Host: Natalie Springuel, Maine Sea Grant
This year, Acadia National Park turns 100, and at least 2.8 million people are expected to visit. That’s a lot of people for a fragile island landscape. Acadia National Park strives to educate each and every visitor to tread lightly. But other than the basics, like sorting garbage for recyclables, what does it actually mean, to Leave No Trace in Acadia National Park?
This is Natalie Springuel, from the University of Maine Sea Grant, host of Coastal Conversations. On our next program, as Acadia prepares for the next 100 years of stewardship, we will be joined by Charlie Jacobi of Acadia National Park, Steph Whatton and Andy Mossey of the Leave No Trace Center for Outdoor Ethics, and Samantha White, the Maine State Advocate for Leave No Trace, as we explore how Maine’s outdoor enthusiasts can adopt practices that help protect the places they love to visit.
As always, your insights, experience, and questions are welcome as part of the conversation. So make a note to tune in Friday morning, June 24, 10-11 AM, when this month’s Coastal Conversation is Leave No Trace in Acadia National Park, Stewardship for the Next 100 Years.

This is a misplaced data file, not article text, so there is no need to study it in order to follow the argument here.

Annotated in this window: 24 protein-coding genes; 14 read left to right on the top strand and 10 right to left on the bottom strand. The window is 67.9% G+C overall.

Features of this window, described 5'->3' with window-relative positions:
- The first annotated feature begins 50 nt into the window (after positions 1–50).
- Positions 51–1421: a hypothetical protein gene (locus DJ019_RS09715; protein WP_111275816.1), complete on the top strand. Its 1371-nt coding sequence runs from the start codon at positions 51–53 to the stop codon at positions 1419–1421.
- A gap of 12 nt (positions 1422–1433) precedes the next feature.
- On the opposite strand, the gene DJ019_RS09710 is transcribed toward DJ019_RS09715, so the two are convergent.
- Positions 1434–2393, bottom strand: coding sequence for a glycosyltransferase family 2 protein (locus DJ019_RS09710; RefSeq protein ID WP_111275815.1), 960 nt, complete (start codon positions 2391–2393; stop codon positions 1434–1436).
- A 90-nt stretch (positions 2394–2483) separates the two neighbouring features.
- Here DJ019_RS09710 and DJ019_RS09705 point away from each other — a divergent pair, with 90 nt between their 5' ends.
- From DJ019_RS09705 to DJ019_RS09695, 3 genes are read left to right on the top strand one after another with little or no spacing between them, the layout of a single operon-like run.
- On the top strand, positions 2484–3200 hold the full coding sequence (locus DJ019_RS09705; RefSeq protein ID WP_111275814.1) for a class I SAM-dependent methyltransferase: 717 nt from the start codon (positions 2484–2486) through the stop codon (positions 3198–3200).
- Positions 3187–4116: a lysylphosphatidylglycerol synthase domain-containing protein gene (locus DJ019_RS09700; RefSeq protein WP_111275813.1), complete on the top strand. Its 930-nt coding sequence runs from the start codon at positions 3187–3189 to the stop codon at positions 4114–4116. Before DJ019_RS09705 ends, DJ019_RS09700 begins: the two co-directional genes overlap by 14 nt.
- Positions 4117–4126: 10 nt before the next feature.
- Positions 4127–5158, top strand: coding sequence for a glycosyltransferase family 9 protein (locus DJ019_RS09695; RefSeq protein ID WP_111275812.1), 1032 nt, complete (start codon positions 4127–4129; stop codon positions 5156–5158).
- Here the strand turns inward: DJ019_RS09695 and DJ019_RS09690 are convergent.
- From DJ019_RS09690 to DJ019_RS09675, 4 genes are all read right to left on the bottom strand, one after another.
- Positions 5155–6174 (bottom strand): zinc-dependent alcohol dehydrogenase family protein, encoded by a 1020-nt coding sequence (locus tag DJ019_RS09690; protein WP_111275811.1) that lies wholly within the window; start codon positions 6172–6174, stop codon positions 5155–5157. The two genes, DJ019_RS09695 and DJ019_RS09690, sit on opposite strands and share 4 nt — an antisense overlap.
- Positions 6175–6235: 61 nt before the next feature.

Only on WERU community radio, 89.9 FM in Blue Hill and 99.9 in Bangor, and online at WERU.org.
Charlie Jacobi, Resource Specialist/Visitor Use, Acadia National Park
Steph Whatton and Andy Mossey. Subaru/Leave No Trace Traveling Trainers, Team East, Leave No Trace Center for Outdoor Ethics
Samantha White, Program Manager, Rippleffect, and Maine State Advocate for LNT